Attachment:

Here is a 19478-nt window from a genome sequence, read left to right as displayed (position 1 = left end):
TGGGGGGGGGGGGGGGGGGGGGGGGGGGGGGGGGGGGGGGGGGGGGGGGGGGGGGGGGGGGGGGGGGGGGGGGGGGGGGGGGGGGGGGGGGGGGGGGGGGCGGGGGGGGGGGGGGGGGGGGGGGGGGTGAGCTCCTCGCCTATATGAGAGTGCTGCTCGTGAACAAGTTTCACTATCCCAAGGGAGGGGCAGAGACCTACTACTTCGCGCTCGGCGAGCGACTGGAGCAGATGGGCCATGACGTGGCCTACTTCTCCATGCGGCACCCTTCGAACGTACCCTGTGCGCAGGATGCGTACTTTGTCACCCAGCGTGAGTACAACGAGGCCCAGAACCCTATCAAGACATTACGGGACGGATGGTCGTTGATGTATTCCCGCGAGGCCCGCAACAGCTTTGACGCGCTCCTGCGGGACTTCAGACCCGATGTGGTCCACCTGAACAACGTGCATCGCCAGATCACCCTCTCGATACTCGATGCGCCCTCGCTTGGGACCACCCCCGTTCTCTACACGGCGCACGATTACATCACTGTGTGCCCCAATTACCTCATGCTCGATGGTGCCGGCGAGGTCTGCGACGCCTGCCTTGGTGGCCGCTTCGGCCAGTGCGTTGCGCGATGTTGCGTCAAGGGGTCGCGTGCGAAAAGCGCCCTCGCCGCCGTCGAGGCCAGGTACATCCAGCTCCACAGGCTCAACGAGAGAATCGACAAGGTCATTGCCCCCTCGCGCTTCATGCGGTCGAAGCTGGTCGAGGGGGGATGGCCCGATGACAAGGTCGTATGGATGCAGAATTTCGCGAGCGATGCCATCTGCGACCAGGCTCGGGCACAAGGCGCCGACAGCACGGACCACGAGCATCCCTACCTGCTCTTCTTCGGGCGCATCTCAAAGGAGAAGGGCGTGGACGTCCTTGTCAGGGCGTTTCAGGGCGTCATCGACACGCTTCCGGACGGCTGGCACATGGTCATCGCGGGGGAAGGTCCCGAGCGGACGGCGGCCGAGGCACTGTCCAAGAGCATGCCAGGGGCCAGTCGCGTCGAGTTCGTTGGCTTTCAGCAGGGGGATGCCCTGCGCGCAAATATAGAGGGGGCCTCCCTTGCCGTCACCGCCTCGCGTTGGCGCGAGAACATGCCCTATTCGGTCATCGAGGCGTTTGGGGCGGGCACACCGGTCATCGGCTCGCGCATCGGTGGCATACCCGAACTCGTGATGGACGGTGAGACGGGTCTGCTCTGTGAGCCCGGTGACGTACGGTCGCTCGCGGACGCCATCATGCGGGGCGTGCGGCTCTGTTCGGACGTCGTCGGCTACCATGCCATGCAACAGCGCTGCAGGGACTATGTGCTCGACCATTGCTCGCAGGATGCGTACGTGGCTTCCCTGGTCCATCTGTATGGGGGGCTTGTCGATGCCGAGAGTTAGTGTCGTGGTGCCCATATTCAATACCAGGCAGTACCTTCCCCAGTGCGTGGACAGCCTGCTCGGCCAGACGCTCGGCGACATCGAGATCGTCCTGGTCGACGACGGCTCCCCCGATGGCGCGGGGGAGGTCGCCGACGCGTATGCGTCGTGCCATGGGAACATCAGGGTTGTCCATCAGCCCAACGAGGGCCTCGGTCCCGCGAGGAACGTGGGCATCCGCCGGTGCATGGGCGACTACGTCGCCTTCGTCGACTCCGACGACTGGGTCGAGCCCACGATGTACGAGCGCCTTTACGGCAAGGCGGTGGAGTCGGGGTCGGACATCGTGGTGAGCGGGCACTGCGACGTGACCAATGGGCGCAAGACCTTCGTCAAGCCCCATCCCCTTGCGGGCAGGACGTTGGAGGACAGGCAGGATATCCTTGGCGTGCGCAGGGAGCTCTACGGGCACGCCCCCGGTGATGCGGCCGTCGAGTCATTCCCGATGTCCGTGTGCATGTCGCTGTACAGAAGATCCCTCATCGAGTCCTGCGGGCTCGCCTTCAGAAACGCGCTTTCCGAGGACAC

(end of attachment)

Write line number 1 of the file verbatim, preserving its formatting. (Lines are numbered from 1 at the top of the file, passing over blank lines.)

Here is a 19478-nt window from a genome sequence, read left to right as displayed (position 1 = left end):